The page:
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The Daily Dispatch: May 8, 1863., [Electronic resource], The Yankee report of the battle off Charleston. (search)
Murder. --On last Sunday night Mr. Thomas was murdered by a negro man, whose name or owner is not known Mr. Thomas was a good citizen, and was engaged as overseer on Mrs. Oliver Elston's plantation. After supper he and two other gentlemen went into one of the negro houses on the place and found a negro follow, a stranger to the negroes as well as themselves. Mr. Thomas arrested him and after ineffectual efforts to learn who was his owner, attempted to tie him, when the negro stabbed him in the left breast with a large knife, which he had previously conceited about his person. Mr. Thomas died instantly. The murderer made his escape, and is still out.--Talladega (Ga.) Democratic Watchtower, 29th ult.
Alabama election. Mobile, Aug. 5. --As far as heard from Walls has a small majority over Shorter for Governor. Landon has a majority over Dickinson for Congress. Silma, Aug. 5--The election returns come in slowly. Crinksank is elected to Congress in the 4th district over Curry. In Dallas county Chilton a majority over Line seven or eight to one. Watte's majority over Shorter for Governor is thus far 726. Greens county gave Watte four to Shorter's one; Perry county, Watts 665, Shorter 184, and two boxes to bear from; Calhone is reported to have gone for Watte, Talladega, Bibb, and Shelby have gone for Watte by large majorities. A few returns from Tusca' odas and Pickens indicate a majority for Watte in both these counties.
The deserters taken out of the Talladega (Alabama) jail were not rescued, but taken out and hanged.
uirements. I look with confidence to your patriotism to stand by me, and rely upon your prowess to wrest your country from the grasp of the invader, entitling yourselves to the proud distinction of being called the deliverers of an oppressed people. (Signed,) J. B. Hood, General. Telegraphic communication with Montgomery was suspended last night, near Netasulga. The interruption is supposed to have been caused by a portion of that part of the enemy who were reported to be at Talladega on Saturday. No train has arrived to day from West Point. The main force of the enemy crossed the Chattahoochee between Isham's Ford and Rosswell, and are slowly pushing forward. Cavalry skirmishing took place this morning at Buck Head, six miles from this place. Griffin, Ga, July 19.--Four miles below Jonesboro' the engine Sunshine blew up. The engineer, Joe Haskey, Dr. Dennis, Dr. Harris, and a negro wood passer, were killed, and also Tanner, of the 35th Tenn, a train guard. The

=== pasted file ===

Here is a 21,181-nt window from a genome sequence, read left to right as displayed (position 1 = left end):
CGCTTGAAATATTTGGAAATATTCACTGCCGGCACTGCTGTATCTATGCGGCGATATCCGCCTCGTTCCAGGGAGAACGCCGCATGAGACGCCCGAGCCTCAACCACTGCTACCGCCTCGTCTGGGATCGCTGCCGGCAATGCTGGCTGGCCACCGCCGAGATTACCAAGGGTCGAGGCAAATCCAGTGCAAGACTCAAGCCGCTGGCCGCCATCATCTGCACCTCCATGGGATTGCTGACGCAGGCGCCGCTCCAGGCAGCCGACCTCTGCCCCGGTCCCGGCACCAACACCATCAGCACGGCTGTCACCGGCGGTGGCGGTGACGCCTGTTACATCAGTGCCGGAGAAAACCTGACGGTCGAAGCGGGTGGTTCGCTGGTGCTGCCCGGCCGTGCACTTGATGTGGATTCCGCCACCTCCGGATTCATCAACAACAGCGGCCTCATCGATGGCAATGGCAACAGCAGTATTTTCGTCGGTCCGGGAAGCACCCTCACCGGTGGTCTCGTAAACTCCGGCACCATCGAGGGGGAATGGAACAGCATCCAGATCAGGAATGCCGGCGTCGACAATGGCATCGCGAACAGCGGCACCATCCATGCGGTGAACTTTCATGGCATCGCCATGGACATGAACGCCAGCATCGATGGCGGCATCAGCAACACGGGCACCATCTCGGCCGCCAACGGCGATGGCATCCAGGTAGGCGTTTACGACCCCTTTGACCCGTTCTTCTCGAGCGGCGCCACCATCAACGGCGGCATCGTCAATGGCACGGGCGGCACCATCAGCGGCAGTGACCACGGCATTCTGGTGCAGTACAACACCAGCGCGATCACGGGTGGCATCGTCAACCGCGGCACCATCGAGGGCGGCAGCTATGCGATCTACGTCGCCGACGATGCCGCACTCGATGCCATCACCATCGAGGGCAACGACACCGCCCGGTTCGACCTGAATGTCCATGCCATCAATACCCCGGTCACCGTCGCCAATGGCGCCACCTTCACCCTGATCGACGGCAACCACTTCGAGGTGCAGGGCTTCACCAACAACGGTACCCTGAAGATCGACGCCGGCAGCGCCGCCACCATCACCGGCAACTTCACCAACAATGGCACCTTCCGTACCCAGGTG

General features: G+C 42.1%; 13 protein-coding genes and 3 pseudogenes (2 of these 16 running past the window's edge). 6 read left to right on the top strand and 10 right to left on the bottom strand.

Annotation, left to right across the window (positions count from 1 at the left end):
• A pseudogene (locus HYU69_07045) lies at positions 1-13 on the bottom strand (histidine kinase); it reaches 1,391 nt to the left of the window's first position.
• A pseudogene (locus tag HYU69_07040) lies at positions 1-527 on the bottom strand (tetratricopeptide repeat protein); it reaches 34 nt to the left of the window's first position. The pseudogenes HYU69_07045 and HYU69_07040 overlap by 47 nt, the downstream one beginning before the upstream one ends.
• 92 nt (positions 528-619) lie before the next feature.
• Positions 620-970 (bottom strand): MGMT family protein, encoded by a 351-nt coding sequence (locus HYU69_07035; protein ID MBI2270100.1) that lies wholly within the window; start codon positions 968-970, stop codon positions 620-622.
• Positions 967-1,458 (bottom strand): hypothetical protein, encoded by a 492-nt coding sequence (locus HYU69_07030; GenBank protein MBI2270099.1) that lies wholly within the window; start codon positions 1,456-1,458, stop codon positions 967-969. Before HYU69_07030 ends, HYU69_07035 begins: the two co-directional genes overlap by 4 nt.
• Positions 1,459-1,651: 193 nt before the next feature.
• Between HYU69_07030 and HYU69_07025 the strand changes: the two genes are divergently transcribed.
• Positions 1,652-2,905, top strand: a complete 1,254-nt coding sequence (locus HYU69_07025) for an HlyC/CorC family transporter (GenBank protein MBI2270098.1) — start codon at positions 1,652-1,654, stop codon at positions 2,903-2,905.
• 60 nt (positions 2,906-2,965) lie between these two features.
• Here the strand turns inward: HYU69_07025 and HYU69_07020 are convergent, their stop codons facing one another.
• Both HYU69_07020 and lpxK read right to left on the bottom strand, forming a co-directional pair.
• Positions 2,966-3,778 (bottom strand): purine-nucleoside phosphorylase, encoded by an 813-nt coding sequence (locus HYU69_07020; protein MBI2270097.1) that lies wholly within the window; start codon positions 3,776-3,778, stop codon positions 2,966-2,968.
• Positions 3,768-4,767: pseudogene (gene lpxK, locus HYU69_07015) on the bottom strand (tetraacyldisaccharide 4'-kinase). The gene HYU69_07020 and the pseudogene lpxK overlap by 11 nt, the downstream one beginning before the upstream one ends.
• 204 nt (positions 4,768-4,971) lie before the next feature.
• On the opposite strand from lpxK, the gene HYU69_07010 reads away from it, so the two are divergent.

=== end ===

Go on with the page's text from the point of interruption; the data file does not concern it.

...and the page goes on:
give us some intelligence of military affairs in that State. No movements seem to have been made recently. We take some items from them: It has been rumored that General French's division was cut off from the main body of the army above Acworth, on Friday, and forced to cut its way out, with a loss of six hundred. That the division was engaged with the enemy we are assured, but are inclined to doubt the truth of the statement which has passed current. General Beauregard was at Talladega on Saturday, en route for General Hood's headquarters, accompanied by Governor Harris, of Tennessee. A party just out from Atlanta — at least he left that city on the 28th ultimo--reports that the impression seemed to prevail in military circles that Hood's flank movement consisted of only a portion of our main army, and that the larger portion was still between Atlanta and Macon, under Beauregard. This may account for their apparent apathy concerning Hood's movement; thinking, perh
ted above was at once made. Providing for this contingency was a wise precaution, as it rendered our army doubly secure. The Governmental telegraph officer, Army of the Tennessee post-office, and other fixtures, at the old cave on the railroad at Newman, came down yesterday, and are en route for Blue mountain, Selma. It is supposed General Beauregard is now with the army. He arrived at Newman in the evening, and only remained long enough to take supper, when he started overland to Talladega. From the demonstrations made on his route, and what I know of the spirit or the army, I judge his appearance at the front will be universally hailed with delight. The Macon Intelligencer hazards the prediction that Atlanta will soon be occupied by our forces. It adds: The troops that are rendezvousing in large numbers at stated points in this State are full of enthusiasm and spirit, and in a few days will be on the march for duty, where they will be of great service to the ar
ven from Crook, eleven from Emory, six from Wright. From all that I can learn, I think that Early's reinforcements could not be less than twelve thousand men. P. H. Sheridan, Major-General Commanding. The latest from Sherman — the "pursuit"of Hood still kept up. A telegram from Chattanooga, dated the 21st, after stating that "it is believed that both armies are in North Georgia," says: Hood is reported to be rapidly moving down Brownstown Valley to Jacksonville and Talladega, where he strikes the railroad to Montgomery. Sherman's army, stripped of every pound of superfluous baggage, is in hot pursuit of the enemy, who has so much start and flies so fearfully that his capture is not assured. A train came up to Tilton from Atlanta to-day. A small party of rebel cavalry attempted to tear up the track below Acworth yesterday, but were driven off by the train guard. Otherwise all is quiet along the Atlanta road. The war in the Southwest--from
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